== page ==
Russian businessman Alexander Ponomarenko is no longer the official owner of ‘Putin’s palace’
Russian businessman Alexander Ponomarenko, who anti-corruption activist Alexey Navalny named as the official owner of a billion-dollar “palace” supposedly built for Vladimir Putin on the Black Sea, hasn’t had any ties to the property for several years, his spokespeople told Forbes on Tuesday, January 26.
According to Ponomarenko’s press service, he withdrew from the project in March 2016 and doesn’t have any information on its current status.
Ponomarenko told Kommersant that he bought the luxury property back in 2011. He described the purchase as a real estate venture. Though he didn’t disclose the total cost of the property, he said that the reported price of $350 million was “close to the truth.”
In the Anti-Corruption Foundation’s investigation into the residence, Navalny’s team said they discovered records showing that Ponomarenko only paid $350,000 for the property. Navalny argued that this sum indicates that the deal was actually a sham.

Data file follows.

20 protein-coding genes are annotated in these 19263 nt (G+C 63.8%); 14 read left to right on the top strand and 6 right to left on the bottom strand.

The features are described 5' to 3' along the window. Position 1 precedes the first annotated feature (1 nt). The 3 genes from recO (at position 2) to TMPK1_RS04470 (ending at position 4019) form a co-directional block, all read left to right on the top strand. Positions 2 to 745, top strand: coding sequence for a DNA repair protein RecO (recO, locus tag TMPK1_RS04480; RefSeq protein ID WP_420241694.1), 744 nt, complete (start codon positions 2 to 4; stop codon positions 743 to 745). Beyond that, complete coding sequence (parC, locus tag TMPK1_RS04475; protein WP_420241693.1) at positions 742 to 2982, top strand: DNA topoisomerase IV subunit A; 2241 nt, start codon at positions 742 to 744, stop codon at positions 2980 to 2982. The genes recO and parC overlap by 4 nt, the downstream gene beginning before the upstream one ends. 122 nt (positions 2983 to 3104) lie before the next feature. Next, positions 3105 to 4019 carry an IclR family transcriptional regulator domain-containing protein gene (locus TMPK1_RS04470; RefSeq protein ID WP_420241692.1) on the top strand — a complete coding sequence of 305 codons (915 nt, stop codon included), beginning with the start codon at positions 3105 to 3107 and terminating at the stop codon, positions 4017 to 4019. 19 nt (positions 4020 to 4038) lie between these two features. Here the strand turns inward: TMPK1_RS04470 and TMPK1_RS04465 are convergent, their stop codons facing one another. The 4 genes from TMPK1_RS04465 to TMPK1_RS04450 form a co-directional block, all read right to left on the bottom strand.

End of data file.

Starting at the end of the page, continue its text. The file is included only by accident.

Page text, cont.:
Navalny also claimed that Ponomarenko remains the official owner of the palace. The property is currently registered to the Russian firm “Binom.” The company’s owners aren’t named in the Spark business database, though it confirms that they are Russian citizens. That said, in November 2020, the BBC Russian Service reported that according to the Spark database Alexander Ponomarenko is Binom’s sole owner.
Alexey Navalny’s Anti-Corruption Foundation (FBK) published its “Putin’s Palace” investigation on January 19, 2021. As of January 26, the video version of the report has nearly 92 million views on YouTube.
The investigation maintains that a $1.35-billion luxury residence was built for Russian President Vladimir Putin near the Black Sea resort town of Gelendzhik. According to the FBK, the palace’s construction was financed through a corruption scheme linked to members of Putin’s inner circle.
On Monday, January 25, Putin said that the palace doesn’t belong to him or his family members. The next day, presidential spokesman Dmitry Peskov said that the property’s owners are “obviously businessmen” and emphasized that the Kremlin “has no right” to disclose their names.
In response, the FBK noted that the investigation didn’t actually name Putin as the property’s owner. Navalny’s team also emphasized that “there aren’t no-fly zones over the homes of businessmen, they aren’t built by FSO [Secret Service] officers, and they aren’t guarded by the FSB.” Peskov advised journalists to address questions about the closed-off areas around the “palace” to the FSB and FSO directly.